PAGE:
THE government appears to make little or no efforts to minimise the secondary health impact of the COVID-19 outbreak while cases of novel coronavirus infection and consequent death continue. In the absence of vaccines or medicines, public health policy-makers have globally relied on non-pharmaceutical interventions meant to ensure a prolonged stay-at-home period to avoid contracting the disease. A prolonged stay-at-home period may help avoid being infected, but it also carries risks, particularly among the ageing population with chronic condition such as diabetes and hypertension. Routine exercise is generally recommended for this demographic group which is not possible during the outbreak as all public places and parks in Dhaka that were closed in March have not been reopened to the public. Now that offices, markets and factories are open by maintaining the COVID-19 health guideline, parks in Dhaka are still closed, which public health experts and urban planners find unjustified.
The number of public parks is shrinking and is inadequate for Dhaka’s population. The limited number of parks that exist has been inaccessible to the public for about three months. People with diabetes have expressed concern that the park closure has made it difficult for them to maintain their health condition as they have no space for routine physical exercise. But city authorities appear unaware of this secondary health impact. City authorities rather appear unconvinced. Many of the parks, as officials say, are closed for renovation, but they are largely hesitant to open them to the public as they are worried that it will be challenging to enforce the health guideline. City authorities should remember that they are mandated to ensure and maintain people’s access to public space. Restricting people’s access to avoid a challenging task is not an acceptable way of containing the virus. The government took a similar strategy when it suspended the open market sales programme for low-income groups on similar grounds that OMS places could be hotspot of infection. Public parks should not be closed, but the health guideline must be maintained.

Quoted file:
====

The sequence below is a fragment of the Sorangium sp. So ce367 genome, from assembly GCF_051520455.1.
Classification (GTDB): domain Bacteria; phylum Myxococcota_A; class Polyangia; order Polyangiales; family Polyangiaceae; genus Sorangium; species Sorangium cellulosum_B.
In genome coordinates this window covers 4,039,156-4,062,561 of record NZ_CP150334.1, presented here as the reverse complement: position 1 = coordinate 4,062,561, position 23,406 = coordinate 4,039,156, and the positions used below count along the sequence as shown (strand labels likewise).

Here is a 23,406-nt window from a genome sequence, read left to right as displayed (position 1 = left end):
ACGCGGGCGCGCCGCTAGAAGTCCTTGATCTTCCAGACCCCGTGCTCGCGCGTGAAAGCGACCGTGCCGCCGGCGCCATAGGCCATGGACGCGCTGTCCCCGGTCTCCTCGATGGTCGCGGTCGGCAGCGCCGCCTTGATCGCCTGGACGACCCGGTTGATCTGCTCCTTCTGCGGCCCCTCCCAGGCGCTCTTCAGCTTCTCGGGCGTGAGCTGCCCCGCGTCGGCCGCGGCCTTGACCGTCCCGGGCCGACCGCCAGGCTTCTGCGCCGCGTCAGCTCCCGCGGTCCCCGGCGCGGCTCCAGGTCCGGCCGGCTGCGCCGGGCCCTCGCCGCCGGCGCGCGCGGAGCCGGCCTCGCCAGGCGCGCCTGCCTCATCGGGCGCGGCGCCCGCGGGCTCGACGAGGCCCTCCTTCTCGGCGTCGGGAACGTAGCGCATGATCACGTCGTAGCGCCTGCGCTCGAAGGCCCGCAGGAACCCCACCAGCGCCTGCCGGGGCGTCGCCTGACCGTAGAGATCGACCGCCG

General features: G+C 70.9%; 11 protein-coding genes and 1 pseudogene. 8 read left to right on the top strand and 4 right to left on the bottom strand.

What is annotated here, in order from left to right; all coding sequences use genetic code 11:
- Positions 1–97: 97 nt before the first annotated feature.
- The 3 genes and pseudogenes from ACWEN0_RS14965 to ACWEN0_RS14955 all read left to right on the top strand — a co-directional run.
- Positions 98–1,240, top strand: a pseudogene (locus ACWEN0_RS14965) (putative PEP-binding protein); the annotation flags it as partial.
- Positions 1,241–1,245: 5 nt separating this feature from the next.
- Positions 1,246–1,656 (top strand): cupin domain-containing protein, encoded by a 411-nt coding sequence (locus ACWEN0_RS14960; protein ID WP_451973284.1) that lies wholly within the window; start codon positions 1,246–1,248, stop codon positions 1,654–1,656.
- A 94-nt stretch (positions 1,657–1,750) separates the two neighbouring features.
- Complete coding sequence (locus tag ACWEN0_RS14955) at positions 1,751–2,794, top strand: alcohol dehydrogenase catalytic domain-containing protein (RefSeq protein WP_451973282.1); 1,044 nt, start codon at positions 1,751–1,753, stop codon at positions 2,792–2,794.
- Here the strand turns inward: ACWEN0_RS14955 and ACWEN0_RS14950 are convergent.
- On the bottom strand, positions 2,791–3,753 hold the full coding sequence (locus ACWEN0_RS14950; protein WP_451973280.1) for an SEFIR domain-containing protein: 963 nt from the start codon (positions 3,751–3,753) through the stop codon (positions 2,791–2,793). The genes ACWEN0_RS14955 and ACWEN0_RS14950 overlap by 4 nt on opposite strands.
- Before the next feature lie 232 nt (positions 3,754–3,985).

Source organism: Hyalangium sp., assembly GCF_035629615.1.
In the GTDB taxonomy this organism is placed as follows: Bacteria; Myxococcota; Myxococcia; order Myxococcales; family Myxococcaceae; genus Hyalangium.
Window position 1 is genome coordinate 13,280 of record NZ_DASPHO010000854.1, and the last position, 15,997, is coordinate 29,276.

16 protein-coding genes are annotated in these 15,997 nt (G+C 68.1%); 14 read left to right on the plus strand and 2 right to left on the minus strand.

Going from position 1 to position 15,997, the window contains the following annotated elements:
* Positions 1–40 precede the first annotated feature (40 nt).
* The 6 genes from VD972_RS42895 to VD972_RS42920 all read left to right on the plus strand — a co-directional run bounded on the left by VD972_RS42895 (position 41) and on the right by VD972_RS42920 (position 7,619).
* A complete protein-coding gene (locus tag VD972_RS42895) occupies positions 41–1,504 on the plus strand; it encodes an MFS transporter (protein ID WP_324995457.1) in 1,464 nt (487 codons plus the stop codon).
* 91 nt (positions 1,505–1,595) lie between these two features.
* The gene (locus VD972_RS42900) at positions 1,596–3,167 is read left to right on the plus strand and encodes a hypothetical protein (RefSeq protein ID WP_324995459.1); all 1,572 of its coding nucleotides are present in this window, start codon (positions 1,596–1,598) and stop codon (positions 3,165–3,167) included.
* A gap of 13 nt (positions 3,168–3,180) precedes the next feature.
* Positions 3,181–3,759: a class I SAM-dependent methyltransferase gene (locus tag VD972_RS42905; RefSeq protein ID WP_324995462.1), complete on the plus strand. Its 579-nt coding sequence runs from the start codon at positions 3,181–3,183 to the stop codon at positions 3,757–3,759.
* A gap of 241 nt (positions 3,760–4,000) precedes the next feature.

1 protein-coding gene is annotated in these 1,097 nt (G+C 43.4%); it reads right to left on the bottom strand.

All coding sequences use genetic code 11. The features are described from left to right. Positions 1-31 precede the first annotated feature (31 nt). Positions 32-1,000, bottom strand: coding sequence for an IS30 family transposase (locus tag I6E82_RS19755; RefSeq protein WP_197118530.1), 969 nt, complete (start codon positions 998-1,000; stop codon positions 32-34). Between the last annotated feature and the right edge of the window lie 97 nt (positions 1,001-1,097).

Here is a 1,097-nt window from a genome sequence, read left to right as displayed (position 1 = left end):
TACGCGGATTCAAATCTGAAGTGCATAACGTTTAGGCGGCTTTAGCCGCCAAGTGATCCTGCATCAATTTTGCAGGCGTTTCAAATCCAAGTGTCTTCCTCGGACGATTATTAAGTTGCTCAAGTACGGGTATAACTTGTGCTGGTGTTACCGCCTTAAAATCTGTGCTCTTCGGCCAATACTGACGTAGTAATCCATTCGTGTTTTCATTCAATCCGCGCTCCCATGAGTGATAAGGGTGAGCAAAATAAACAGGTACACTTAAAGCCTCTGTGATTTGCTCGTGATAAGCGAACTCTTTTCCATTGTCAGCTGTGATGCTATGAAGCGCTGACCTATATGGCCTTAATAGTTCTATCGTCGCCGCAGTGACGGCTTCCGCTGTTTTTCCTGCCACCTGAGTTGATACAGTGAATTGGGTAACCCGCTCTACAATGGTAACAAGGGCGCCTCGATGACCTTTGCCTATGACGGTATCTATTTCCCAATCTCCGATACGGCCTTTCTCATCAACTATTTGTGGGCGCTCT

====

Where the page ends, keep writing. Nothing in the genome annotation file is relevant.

Countries around the world have strategies in place to ensure that stay-at-home order does not jeopardise public health by limiting people’s physical activities. Authorities in Bangladesh too need to review its strategies and open the parks to the public immediately. For a city with a significant number of people suffering from non-communicable diseases, prolonged stay-at-home period without measured access to parks may prove too costly in the long run. The government must, therefore, take into account both the immediate and the long-term public health impact of COVID-19 into account.
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